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First ever automated waste sorting plant to be put into operation in St. Petersburg

First ever automated waste sorting plant to be put into operation in St. Petersburg

Robots will sort our waste if we fail to do so. The first ever automated waste sorting plant in St. Petersburg is to be put into operation soon in Frunzensky District.

Artificial intelligence is expected to improve the share of recycled materials from 5% to 70%. Saint-Petersburg TV Channel’s Milena Ikonnikova found out how it works.

Technologically, waste is first ground, and then ferrous metal elements are separated in a magnetic separator. After that, organic waste is separated from non-organics. Organics are processed, and non-organics are sorted by robots into 42 categories like plastic or aluminum, taking into account even the colour of waste.

Milena Ikonnikova, reporter, tells: ‘Look at this camera. It can make up to 400 pictures a second. The robot gets the pictures and makes a decision whether to grab the waste.’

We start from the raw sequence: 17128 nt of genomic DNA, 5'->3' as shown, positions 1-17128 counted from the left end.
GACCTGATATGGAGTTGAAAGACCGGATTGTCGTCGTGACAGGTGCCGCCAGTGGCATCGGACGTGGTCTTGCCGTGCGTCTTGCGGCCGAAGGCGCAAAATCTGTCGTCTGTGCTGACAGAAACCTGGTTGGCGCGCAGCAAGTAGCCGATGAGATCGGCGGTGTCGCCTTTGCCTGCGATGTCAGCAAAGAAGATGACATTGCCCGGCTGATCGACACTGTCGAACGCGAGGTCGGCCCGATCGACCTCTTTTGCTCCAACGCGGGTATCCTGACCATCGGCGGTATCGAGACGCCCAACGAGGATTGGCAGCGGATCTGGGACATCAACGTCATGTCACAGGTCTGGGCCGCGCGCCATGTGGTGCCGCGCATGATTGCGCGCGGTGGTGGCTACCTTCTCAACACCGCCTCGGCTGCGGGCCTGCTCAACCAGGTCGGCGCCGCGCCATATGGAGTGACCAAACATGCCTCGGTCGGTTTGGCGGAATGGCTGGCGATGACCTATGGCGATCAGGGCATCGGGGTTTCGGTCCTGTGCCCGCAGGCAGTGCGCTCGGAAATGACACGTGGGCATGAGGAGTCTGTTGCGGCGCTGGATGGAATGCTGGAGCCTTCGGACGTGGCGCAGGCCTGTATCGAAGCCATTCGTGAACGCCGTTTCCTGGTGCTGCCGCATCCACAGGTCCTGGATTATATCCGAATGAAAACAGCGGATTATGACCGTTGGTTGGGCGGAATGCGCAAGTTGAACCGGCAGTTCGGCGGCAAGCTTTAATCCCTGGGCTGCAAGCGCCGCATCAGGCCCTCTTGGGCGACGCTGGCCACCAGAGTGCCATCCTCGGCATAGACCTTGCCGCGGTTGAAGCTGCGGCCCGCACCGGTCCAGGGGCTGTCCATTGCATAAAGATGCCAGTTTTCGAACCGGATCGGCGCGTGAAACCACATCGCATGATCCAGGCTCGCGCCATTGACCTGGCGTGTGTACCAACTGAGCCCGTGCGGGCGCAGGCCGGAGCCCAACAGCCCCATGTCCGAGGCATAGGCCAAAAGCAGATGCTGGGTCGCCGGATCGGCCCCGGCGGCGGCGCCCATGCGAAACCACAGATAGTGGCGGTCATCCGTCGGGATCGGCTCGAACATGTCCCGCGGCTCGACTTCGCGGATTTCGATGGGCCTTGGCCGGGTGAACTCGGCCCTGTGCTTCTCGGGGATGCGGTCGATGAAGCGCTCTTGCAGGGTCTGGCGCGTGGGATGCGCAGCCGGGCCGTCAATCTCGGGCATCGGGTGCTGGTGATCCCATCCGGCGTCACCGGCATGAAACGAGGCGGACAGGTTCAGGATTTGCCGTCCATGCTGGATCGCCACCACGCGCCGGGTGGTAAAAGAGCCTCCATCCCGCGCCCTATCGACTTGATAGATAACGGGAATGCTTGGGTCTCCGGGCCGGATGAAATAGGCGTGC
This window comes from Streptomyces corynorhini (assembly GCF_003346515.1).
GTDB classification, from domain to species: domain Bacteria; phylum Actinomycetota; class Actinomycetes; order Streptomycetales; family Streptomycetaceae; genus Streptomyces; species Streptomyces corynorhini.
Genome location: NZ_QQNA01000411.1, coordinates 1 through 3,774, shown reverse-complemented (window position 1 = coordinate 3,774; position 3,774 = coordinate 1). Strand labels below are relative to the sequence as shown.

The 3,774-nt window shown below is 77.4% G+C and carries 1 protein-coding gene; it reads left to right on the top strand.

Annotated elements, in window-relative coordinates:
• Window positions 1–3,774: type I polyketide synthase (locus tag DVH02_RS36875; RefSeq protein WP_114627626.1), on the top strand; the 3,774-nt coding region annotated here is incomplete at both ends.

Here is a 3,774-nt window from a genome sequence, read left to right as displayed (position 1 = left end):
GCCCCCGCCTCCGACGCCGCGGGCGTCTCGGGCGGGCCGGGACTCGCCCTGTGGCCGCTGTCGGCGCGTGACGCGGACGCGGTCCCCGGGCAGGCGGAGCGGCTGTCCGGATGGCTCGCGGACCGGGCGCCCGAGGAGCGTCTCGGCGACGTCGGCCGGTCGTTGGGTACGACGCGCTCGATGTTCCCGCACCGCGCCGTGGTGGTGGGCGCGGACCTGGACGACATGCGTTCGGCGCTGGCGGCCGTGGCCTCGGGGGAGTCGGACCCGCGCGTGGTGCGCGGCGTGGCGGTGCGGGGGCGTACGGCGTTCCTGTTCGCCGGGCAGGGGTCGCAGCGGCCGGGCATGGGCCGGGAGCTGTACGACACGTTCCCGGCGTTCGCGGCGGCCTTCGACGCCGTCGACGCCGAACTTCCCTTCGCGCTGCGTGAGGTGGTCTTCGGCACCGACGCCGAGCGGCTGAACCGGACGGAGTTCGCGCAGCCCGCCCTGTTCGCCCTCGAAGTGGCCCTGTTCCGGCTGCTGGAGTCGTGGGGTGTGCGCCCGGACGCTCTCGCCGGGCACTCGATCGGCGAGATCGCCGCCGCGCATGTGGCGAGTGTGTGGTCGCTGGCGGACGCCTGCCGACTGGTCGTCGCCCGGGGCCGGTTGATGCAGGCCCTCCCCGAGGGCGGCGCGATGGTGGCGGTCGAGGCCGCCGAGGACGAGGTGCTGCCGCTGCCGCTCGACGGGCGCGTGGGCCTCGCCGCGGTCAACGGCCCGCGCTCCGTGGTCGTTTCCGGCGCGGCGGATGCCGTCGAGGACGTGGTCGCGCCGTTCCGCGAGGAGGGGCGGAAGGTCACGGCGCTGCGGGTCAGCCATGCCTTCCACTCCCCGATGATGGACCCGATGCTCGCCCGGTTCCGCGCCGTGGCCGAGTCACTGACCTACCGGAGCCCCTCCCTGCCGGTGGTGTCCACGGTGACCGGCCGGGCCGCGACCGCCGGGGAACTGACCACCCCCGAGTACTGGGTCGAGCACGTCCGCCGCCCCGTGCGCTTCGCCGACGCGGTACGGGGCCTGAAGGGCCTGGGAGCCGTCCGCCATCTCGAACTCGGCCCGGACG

The algorithm was tested on dozens of thousands of pictures. The robot sorter is as efficient as three, or, even, six people. Besides, robots need no sick leaves, vacations, or other benefits. They are ideal employees, developed by a St. Petersburg team. The developers say, a robot pays back in just 18 months. Artificial intelligence can sort any objects, not necessarily waste.

Yevgeny Gudov, Planetarium 1 project leader, NeuroCycle project co-founder, explains: ‘The main problem for implementing robots in Russia is expensive integration. You pay 2-3-4 million for the robot and spend another 7 million on integrating it into the process. This is the reason why robots are not very popular in Russia. Here, you have a readymade solution you can adjust to your needs. I believe these robots are going be used in many spheres soon.’

Waste that cannot be recycled is made into fuel. Sorted waste is sold for recycling. The rest is pressed and packed, and carried to a landfill. When the plant is fully operable, it will sort up to a fourth of all the municipal solid waste.

Photo: St. Petersburg TV channel